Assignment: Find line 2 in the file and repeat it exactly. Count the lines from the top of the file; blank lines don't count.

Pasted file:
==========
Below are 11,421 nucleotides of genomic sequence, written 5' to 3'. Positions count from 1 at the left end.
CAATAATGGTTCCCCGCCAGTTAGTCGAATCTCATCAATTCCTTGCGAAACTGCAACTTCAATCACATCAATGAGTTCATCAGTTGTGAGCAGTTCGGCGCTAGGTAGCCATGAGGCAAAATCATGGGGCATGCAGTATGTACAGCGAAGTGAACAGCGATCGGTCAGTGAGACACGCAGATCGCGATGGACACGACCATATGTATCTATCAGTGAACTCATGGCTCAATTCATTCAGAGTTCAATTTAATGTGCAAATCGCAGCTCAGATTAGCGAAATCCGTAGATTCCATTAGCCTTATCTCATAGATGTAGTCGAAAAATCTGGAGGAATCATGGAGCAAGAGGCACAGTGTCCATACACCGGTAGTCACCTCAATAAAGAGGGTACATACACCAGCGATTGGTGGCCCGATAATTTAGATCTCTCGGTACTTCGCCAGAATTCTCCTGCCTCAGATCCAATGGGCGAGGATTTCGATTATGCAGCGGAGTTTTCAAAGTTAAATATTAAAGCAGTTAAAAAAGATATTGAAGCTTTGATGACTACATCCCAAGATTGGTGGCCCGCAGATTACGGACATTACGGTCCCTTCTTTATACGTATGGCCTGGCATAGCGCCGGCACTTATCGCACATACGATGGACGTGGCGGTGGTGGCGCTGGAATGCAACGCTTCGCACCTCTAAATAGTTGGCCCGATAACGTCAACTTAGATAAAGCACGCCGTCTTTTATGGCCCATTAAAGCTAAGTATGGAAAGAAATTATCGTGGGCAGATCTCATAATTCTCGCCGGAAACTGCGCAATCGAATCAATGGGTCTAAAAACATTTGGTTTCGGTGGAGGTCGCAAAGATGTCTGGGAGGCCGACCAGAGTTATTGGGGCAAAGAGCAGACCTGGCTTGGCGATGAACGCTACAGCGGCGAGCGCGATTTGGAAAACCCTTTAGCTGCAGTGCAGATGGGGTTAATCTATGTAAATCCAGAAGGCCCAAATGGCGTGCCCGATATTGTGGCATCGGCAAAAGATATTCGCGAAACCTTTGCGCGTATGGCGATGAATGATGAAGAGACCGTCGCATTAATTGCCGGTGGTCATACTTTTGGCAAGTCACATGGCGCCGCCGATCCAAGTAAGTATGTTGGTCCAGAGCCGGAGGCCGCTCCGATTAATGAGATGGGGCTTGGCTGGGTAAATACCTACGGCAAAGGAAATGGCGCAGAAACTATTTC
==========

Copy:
CAATAATGGTTCCCCGCCAGTTAGTCGAATCTCATCAATTCCTTGCGAAACTGCAACTTCAATCACATCAATGAGTTCATCAGTTGTGAGCAGTTCGGCGCTAGGTAGCCATGAGGCAAAATCATGGGGCATGCAGTATGTACAGCGAAGTGAACAGCGATCGGTCAGTGAGACACGCAGATCGCGATGGACACGACCATATGTATCTATCAGTGAACTCATGGCTCAATTCATTCAGAGTTCAATTTAATGTGCAAATCGCAGCTCAGATTAGCGAAATCCGTAGATTCCATTAGCCTTATCTCATAGATGTAGTCGAAAAATCTGGAGGAATCATGGAGCAAGAGGCACAGTGTCCATACACCGGTAGTCACCTCAATAAAGAGGGTACATACACCAGCGATTGGTGGCCCGATAATTTAGATCTCTCGGTACTTCGCCAGAATTCTCCTGCCTCAGATCCAATGGGCGAGGATTTCGATTATGCAGCGGAGTTTTCAAAGTTAAATATTAAAGCAGTTAAAAAAGATATTGAAGCTTTGATGACTACATCCCAAGATTGGTGGCCCGCAGATTACGGACATTACGGTCCCTTCTTTATACGTATGGCCTGGCATAGCGCCGGCACTTATCGCACATACGATGGACGTGGCGGTGGTGGCGCTGGAATGCAACGCTTCGCACCTCTAAATAGTTGGCCCGATAACGTCAACTTAGATAAAGCACGCCGTCTTTTATGGCCCATTAAAGCTAAGTATGGAAAGAAATTATCGTGGGCAGATCTCATAATTCTCGCCGGAAACTGCGCAATCGAATCAATGGGTCTAAAAACATTTGGTTTCGGTGGAGGTCGCAAAGATGTCTGGGAGGCCGACCAGAGTTATTGGGGCAAAGAGCAGACCTGGCTTGGCGATGAACGCTACAGCGGCGAGCGCGATTTGGAAAACCCTTTAGCTGCAGTGCAGATGGGGTTAATCTATGTAAATCCAGAAGGCCCAAATGGCGTGCCCGATATTGTGGCATCGGCAAAAGATATTCGCGAAACCTTTGCGCGTATGGCGATGAATGATGAAGAGACCGTCGCATTAATTGCCGGTGGTCATACTTTTGGCAAGTCACATGGCGCCGCCGATCCAAGTAAGTATGTTGGTCCAGAGCCGGAGGCCGCTCCGATTAATGAGATGGGGCTTGGCTGGGTAAATACCTACGGCAAAGGAAATGGCGCAGAAACTATTTC